More than 36,100 people were imprisoned in Australia as of September 2015. This is an increase of more than 2,000 people over the past three years, according to an Australian Bureau of Statistics report.
An additional 59,900 people were serving community-based corrections orders as of September 2015, an increase of 3,900 people in the past one year.
Prisoners and ex-prisoners in Australia and globally are disproportionately affected by social disadvantage, chronic ill health and preventable disease (including blood borne and sexually transmitted infections), mental illness and high rates of substance misuse – often a continuation of problems experienced prior to imprisonment.
Burnet Institute undertakes research to build the evidence base for policy and practice to improve health outcomes for prisoners and ex-prisoners.
This group undertakes innovative, scientifically rigorous and policy-relevant research projects. They use a range of methodologies including prospective cohort designs, randomised controlled trials and record linkage to enhance the evidence base for justice health policy and practice.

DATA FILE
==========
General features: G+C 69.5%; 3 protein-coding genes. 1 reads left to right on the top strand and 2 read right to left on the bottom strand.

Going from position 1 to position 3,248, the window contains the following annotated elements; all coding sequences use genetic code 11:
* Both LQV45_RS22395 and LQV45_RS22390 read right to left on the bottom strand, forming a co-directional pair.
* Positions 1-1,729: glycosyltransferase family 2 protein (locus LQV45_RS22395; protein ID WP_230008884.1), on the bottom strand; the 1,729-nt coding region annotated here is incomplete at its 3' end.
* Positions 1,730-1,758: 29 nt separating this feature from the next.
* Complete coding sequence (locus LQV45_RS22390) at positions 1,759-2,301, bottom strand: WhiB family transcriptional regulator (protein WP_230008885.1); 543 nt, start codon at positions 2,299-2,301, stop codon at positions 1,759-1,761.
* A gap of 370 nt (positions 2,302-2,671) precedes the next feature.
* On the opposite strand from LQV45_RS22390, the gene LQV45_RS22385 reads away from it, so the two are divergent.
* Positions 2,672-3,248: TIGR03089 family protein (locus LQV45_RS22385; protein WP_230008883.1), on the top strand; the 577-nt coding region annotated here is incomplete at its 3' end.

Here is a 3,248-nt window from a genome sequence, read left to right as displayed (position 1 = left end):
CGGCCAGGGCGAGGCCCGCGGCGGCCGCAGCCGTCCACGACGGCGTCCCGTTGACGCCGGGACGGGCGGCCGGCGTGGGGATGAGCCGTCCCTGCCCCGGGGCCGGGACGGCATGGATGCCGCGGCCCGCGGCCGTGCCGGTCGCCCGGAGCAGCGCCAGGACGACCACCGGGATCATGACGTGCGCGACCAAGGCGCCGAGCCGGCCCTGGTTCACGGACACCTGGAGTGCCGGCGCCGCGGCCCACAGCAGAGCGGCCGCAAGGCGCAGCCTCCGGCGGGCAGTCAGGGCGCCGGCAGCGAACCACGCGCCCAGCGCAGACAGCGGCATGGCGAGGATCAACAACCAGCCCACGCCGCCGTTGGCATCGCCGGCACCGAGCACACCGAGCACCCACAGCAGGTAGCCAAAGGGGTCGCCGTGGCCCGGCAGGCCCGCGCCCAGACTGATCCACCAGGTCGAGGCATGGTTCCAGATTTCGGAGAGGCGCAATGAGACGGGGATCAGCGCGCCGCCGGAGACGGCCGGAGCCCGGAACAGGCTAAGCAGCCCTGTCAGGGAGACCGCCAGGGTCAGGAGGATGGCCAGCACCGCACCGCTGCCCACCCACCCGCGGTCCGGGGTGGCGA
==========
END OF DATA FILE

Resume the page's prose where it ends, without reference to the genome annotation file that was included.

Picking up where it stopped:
National and international collaborations enables Burnet Institute to play a central role in internationally significant studies that identify effective (evidence-based) interventions for improving and maintaining the health of justice-involved populations.
Building and strengthening collaborations with correctional services nationally is also a priority to facilitate translation of Burnet’s research into effective health policy and service delivery.
Our researchers explore how health, health risk behaviours, psychosocial adjustment and engagement with health services change and are impacted by contact with, and release from, the criminal justice system. They also explore the links between health, social integration and offending behaviour.